Charlotte Mason (1842-1923)
Charlotte Mason established her House of Education in Ambleside in 1892. She came to Ambleside because she knew the area well; she was a friend of Selina Healeys, with whom she had been at college in London in 1860/1 and whom she had often visited in Ambleside. She thought Ambleside was an ideal place to set up her training institution for governesses. ”It is far from London, she wrote, ”but in view of that fact there is much to be said in its favour. Students will be impressed with the great natural beauty around them. They will learn to know and love the individuality of great natural features - mountain pass, valley, lake and waterfall.
Charlotte Mason first rented Springfield, at the northern end of the village on the Rydal Road, in which to establish her House of Education, which opened in January 1892 with four students. Charlotte recorded their names in a small diary; actually the diary was for 1891, and she used it for 1892, changing all the dates of the days of the week as she went along. She was never one for extravagance.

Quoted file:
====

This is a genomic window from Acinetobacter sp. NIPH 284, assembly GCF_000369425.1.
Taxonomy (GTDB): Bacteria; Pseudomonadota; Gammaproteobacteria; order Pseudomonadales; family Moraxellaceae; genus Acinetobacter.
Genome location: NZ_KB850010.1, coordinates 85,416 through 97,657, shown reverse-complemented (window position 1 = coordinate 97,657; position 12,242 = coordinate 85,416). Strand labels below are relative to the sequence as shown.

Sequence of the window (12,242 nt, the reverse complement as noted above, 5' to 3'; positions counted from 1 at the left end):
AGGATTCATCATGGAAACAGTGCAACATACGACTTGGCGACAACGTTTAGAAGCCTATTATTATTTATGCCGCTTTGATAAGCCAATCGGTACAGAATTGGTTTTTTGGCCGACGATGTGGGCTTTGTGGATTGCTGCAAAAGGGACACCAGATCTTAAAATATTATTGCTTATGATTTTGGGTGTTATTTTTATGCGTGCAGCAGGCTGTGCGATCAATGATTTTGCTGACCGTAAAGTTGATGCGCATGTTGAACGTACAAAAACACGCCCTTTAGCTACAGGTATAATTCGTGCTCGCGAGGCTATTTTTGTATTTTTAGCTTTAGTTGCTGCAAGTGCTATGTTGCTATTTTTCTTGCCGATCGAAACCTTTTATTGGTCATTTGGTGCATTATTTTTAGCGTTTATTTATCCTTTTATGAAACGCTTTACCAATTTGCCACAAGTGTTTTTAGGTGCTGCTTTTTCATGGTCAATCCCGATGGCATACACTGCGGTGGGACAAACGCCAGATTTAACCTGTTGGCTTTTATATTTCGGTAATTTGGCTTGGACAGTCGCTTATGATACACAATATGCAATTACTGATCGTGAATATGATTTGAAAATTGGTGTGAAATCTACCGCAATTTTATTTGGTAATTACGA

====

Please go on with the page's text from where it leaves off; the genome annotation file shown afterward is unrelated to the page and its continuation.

The House of Education was far from being Charlotte Mason‘s first educational undertaking. She was already fifty years old in 1892. She had been a teacher in Worthing, and a lecturer at the Bishop Otter College in Chichester. She had published a series of school geography books which became very popular and provided her with a small but regular income. In the 1880s, after becoming aware of the generally poor standard of the education provided by governesses in middle class households, she had written a book on 'Home Education', first published in 1886 and later to run to many editions. The book and her public lectures on the same theme struck a chord with many middle class mothers who had doubtless experienced at first hand the problems of entrusting the education of their children to governesses with little or no training, and in 1887 at a meeting in Bradford (where another of Charlotte‘s friends ran a school) the gathering of over eighty set up the Parents‘ National Education Union (PNEU). Several very influential people were soon members of the PNEU; the Bishop of London, Frederick Temple (later to become Archbishop of Canterbury) was appointed Chairman, and Miss Buss, Miss Beale and Miss Clough (all already well known for their work in the education of girls and women) were also recruited to the cause, together with Lady Aberdeen who was keenly interested in the advancement of women. It was Lady Aberdeen who in 1891 persuaded Charlotte Mason to set up a training institution for governesses, which materialised in the House of Education at Ambleside.